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Involvement of the human midbrain and thalamus in auditory deviance detection.

Authors
  • Cacciaglia, Raffaele1
  • Escera, Carles2
  • Slabu, Lavinia1
  • Grimm, Sabine1
  • Sanjuán, Ana3
  • Ventura-Campos, Noelia4
  • Ávila, César4
  • 1 Institute for Brain, Cognition and Behavior (IR3C), University of Barcelona, Passeig de la vall d'Hebron 171, 08035 Barcelona, Catalonia, Spain; Cognitive Neuroscience Research Group, Department of Psychiatry and Clinical Psychobiology, University of Barcelona, Passeig de la vall d'Hebron 171, 08035 Barcelona, Catalonia, Spain. , (Spain)
  • 2 Institute for Brain, Cognition and Behavior (IR3C), University of Barcelona, Passeig de la vall d'Hebron 171, 08035 Barcelona, Catalonia, Spain; Cognitive Neuroscience Research Group, Department of Psychiatry and Clinical Psychobiology, University of Barcelona, Passeig de la vall d'Hebron 171, 08035 Barcelona, Catalonia, Spain. Electronic address: [email protected] , (Spain)
  • 3 Department of Psychology, University Jaume I, Avenguda de Vicent Sos Baynat, 12 071 Castellón de la Plana, Spain; Language Group Wellcome Trust Centre for Neuroimaging University College of London, 12 Queen Square, WC1N 3BG London, United Kingdom. , (Spain)
  • 4 Department of Psychology, University Jaume I, Avenguda de Vicent Sos Baynat, 12 071 Castellón de la Plana, Spain. , (Spain)
Type
Published Article
Journal
Neuropsychologia
Publication Date
Feb 01, 2015
Volume
68
Pages
51–58
Identifiers
DOI: 10.1016/j.neuropsychologia.2015.01.001
PMID: 25556848
Source
Medline
Keywords
License
Unknown

Abstract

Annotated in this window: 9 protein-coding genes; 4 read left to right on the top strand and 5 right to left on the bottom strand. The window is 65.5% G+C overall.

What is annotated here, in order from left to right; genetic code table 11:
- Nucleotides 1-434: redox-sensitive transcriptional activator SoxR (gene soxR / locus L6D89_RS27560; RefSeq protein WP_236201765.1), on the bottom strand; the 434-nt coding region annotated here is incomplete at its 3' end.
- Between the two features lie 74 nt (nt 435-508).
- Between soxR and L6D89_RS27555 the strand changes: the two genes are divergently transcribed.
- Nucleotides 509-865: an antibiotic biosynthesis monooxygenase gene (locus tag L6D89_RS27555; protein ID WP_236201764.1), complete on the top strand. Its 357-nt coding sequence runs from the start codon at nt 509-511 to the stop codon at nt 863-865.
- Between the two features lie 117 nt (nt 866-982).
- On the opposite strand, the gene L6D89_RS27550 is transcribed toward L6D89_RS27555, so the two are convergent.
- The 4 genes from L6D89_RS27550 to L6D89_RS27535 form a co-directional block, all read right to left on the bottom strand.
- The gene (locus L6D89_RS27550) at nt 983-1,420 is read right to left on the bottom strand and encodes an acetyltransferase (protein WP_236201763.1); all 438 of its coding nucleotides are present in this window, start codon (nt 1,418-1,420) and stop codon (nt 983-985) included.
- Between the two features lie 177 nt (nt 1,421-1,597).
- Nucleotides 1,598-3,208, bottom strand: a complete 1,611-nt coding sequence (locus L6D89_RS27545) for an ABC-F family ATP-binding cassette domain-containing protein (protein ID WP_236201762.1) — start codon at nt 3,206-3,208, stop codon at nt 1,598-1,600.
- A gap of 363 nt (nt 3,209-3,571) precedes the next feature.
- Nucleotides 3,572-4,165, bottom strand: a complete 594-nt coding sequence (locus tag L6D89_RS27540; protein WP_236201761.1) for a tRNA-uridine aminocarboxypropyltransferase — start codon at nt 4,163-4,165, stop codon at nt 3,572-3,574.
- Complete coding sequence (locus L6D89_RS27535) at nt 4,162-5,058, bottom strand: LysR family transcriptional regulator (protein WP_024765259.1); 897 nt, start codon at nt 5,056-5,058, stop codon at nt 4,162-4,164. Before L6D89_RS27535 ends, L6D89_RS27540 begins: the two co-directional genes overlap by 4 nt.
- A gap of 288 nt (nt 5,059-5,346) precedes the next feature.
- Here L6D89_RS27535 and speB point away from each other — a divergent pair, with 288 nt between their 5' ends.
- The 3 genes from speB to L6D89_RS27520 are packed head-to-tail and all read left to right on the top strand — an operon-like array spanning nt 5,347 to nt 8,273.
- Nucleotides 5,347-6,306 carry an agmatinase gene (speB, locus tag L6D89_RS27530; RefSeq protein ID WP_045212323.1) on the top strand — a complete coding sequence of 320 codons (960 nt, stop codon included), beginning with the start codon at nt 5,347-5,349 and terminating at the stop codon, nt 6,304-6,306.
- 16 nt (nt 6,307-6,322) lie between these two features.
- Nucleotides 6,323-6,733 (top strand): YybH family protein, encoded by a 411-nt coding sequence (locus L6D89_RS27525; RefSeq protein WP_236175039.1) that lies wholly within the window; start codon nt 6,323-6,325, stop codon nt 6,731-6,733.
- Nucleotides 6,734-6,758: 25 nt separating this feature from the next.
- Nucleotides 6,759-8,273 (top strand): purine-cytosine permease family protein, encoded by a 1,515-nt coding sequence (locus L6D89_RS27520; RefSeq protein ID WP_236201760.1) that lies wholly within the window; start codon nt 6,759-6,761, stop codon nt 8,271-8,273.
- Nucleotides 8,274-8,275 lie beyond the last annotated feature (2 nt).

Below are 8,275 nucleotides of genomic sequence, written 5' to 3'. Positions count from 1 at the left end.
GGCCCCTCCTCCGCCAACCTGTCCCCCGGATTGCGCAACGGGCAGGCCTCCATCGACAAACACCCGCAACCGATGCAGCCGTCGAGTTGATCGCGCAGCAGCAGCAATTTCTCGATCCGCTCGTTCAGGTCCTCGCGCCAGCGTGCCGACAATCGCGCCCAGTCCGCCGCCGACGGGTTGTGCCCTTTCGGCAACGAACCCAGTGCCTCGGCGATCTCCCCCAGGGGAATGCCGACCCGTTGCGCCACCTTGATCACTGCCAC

Prompt detection of unexpected changes in the sensory environment is critical for survival. In the auditory domain, the occurrence of a rare stimulus triggers a cascade of neurophysiological events spanning over multiple time-scales. Besides the role of the mismatch negativity (MMN), whose cortical generators are located in supratemporal areas, cumulative evidence suggests that violations of auditory regularities can be detected earlier and lower in the auditory hierarchy. Recent human scalp recordings have shown signatures of auditory mismatch responses at shorter latencies than those of the MMN. Moreover, animal single-unit recordings have demonstrated that rare stimulus changes cause a release from stimulus-specific adaptation in neurons of the primary auditory cortex, the medial geniculate body (MGB), and the inferior colliculus (IC). Although these data suggest that change detection is a pervasive property of the auditory system which may reside upstream cortical sites, direct evidence for the involvement of subcortical stages in the human auditory novelty system is lacking. Using event-related functional magnetic resonance imaging during a frequency oddball paradigm, we here report that auditory deviance detection occurs in the MGB and the IC of healthy human participants. By implementing a random condition controlling for neural refractoriness effects, we show that auditory change detection in these subcortical stations involves the encoding of statistical regularities from the acoustic input. These results provide the first direct evidence of the existence of multiple mismatch detectors nested at different levels along the human ascending auditory pathway.

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